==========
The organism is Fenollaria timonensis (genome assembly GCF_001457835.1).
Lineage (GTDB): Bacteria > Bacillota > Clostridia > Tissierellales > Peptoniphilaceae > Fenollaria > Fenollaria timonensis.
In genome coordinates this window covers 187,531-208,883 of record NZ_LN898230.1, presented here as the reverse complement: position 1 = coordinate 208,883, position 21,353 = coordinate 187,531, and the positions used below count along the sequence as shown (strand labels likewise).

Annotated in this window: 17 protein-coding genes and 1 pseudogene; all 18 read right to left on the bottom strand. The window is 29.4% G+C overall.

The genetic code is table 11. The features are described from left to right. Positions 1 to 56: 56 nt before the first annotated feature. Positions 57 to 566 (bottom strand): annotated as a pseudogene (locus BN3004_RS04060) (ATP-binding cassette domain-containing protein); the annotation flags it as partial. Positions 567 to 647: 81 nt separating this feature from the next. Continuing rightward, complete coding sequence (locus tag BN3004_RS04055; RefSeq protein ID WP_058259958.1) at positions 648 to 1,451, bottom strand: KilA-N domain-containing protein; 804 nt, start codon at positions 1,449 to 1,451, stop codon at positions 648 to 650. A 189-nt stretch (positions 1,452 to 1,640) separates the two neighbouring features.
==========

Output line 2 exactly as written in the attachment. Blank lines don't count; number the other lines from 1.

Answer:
Lineage (GTDB): Bacteria > Bacillota > Clostridia > Tissierellales > Peptoniphilaceae > Fenollaria > Fenollaria timonensis.